What is Normalization in Data Mining and How to Do It?
Companies are increasingly relying on data to learn more about their customers. Thus, data analysts have a bigger responsibility to explore and analyze large blocks of raw data and glean meaningful customer trends and patterns out of it. This is known as data mining. Data analysts use data mining techniques, advanced statistical analysis, and data visualization technologies to gain new insights.
These can help a business develop effective marketing strategies to improve business performance, scale-up sales, and reduce overhead costs. Although there are tools and algorithms for data mining, it is not a cakewalk, as real-world data is heterogeneous. Thus, there are quite a few challenges when it comes to data mining.
One of the common challenges is that, usually, databases contain attributes of different units, range, and scales. Applying algorithms to such drastically ranging data may not deliver accurate results. This calls for data normalization in data mining.
It is a necessary process required to normalize heterogeneous data. Data can be put into a smaller range, such as 0.0 to 1.0 or -1.0 to 1.0. In simple words, data normalization makes data easier to classify and understand.
Why is Normalization in Data Mining Needed?
Data normalization is mainly needed to minimize or exclude duplicate data. Duplicity in data is a critical issue. This is because it is increasingly problematic to store data in relational databases, keeping identical data in more than one place. Normalization in data mining is a beneficial procedure as it allows achieving certain advantages as mentioned below:
- It is a lot easier to apply data mining algorithms on a set of normalized data.
- The results of data mining algorithms applied to a set of normalized data are more accurate and effective.
- Once the data is normalized, the extraction of data from databases becomes a lot faster.
- More specific data analyzing methods can be applied to normalized data.
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3 Popular Techniques for Data Normalization in Data Mining
There are three popular methods to carry out normalization in data mining. They include:
Min Max Normalization
What is easier to understand – the difference between 200 and 1000000 or the difference between 0.2 and 1. Indeed, when the difference between the minimum and maximum values is less, the data becomes more readable. The min-max normalization functions by converting a range of data into a scale that ranges from 0 to 1.
Min-Max Normalization Formula
To understand the formula, here is an example. Suppose a company wants to decide on a promotion based on the years of work experience of its employees. So, it needs to analyze a database that looks like this:
|Employee Name||Years of Experience|
- The minimum value is 8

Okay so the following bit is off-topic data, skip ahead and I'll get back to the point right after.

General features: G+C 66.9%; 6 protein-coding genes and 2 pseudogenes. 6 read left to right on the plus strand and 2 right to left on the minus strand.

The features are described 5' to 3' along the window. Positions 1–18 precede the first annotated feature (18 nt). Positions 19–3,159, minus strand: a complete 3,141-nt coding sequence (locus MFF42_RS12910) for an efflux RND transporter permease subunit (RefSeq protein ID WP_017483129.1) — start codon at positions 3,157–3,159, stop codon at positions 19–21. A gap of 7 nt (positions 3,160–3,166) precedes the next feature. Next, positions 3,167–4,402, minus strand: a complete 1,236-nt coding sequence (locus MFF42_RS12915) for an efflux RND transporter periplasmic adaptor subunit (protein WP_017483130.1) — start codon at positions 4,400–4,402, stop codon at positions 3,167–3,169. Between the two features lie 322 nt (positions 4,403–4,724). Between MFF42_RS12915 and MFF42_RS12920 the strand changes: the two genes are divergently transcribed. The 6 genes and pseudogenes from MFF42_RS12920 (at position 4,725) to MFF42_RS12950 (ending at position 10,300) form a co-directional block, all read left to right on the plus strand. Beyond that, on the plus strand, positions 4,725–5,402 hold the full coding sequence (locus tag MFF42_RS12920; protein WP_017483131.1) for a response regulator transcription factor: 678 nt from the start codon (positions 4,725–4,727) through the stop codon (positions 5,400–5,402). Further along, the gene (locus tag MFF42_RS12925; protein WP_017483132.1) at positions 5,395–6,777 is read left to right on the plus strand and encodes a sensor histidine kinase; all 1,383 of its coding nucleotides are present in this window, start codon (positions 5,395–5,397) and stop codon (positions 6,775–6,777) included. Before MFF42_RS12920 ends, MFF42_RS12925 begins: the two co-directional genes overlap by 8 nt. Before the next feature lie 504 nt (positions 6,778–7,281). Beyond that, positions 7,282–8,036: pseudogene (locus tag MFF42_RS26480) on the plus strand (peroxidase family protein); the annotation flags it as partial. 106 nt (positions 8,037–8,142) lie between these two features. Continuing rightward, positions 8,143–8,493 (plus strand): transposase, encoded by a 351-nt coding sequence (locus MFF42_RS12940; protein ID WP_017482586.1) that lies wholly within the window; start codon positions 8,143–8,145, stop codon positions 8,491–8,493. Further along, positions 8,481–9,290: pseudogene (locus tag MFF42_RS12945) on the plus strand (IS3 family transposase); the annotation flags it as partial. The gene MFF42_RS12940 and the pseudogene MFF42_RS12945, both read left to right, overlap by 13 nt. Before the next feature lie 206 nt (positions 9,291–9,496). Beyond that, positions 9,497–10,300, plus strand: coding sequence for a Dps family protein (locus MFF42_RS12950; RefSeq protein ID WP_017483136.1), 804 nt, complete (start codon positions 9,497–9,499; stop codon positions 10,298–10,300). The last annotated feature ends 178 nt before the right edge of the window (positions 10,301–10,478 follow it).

- The maximum value is 20
As this formula scales the data between 0 and 1,
- The new min is 0
- The new max is 1
Here, V stands for the respective value of the attribute, i.e., 8, 10, 15, 20
After applying the min-max normalization formula, the following are the V’ values for the attributes:
- For 8 years of experience: v’= 0
- For 10 years of experience: v’ = 0.16
- For 15 years of experience: v’ = 0.58
- For 20 years of experience: v’ = 1
So, the min-max normalization can reduce big numbers to much smaller values. This makes it extremely easy to read the difference between the ranging numbers.
Decimal Scaling Normalization
Decimal scaling is another technique for normalization in data mining. It functions by converting a number to a decimal point.
Decimal Scaling Formula
- V’ is the new value after applying the decimal scaling
- V is the respective value of the attribute
Now, integer J defines the movement of decimal points. So, how to define it? It is equal to the number of digits present in the maximum value in the data table. Here is an example:
Suppose a company wants to compare the salaries of the new joiners. Here are the data values:
Now, look for the maximum value in the data. In this case, it is 25,000. Now count the number of digits in this value. In this case, it is ‘5’. So here ‘j’ is equal to 5, i.e 100,000. This means the V (value of the attribute) needs to be divided by 100,000 here.
After applying the zero decimal scaling formula, here are the new values:
|Name||Salary||Salary after Decimal Scaling|
Thus, decimal scaling can tone down big numbers into easy to understand smaller decimal values. Also, data attributed to different units becomes easy to read and understand once it is converted into smaller decimal values.
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Z-Score value is to understand how far the data point is from the mean. Technically, it measures the standard deviations below or above the mean. It ranges from -3 standard deviation up to +3 standard deviation. Z-score normalization in data mining is useful for those kinds of data analysis wherein there is a need to compare a value with respect to a mean(average) value, such as results from tests or surveys.
For example, a person’s weight is 150 pounds. Now, if there is a need to compare that value with the average weight of a population listed in a vast table of data, Z-score normalization is needed to study such values, especially if someone’s weight is recorded in kilograms.
As data comes from different sources, it is very common to have different attributes in any batch of data. Thus, normalization in data mining is like pre-processing and preparing the data for analysis.
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